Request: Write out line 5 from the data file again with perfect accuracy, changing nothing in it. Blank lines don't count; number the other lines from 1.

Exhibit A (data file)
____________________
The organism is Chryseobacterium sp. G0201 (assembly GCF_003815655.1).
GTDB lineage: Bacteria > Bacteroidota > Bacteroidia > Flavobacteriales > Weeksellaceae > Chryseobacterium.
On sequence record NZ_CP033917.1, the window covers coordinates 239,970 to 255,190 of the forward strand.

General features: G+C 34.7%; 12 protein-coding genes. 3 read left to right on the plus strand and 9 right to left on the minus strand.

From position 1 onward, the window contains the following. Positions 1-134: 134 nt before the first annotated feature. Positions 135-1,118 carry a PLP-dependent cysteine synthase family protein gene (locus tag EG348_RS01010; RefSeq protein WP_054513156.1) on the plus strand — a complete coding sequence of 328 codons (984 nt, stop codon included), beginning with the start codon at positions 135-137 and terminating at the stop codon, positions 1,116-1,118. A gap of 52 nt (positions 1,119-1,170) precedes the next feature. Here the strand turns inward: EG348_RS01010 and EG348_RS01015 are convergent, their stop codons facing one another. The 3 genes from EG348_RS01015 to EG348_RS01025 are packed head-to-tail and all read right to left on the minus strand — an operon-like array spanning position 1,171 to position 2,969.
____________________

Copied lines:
From position 1 onward, the window contains the following. Positions 1-134: 134 nt before the first annotated feature. Positions 135-1,118 carry a PLP-dependent cysteine synthase family protein gene (locus tag EG348_RS01010; RefSeq protein WP_054513156.1) on the plus strand — a complete coding sequence of 328 codons (984 nt, stop codon included), beginning with the start codon at positions 135-137 and terminating at the stop codon, positions 1,116-1,118. A gap of 52 nt (positions 1,119-1,170) precedes the next feature. Here the strand turns inward: EG348_RS01010 and EG348_RS01015 are convergent, their stop codons facing one another. The 3 genes from EG348_RS01015 to EG348_RS01025 are packed head-to-tail and all read right to left on the minus strand — an operon-like array spanning position 1,171 to position 2,969.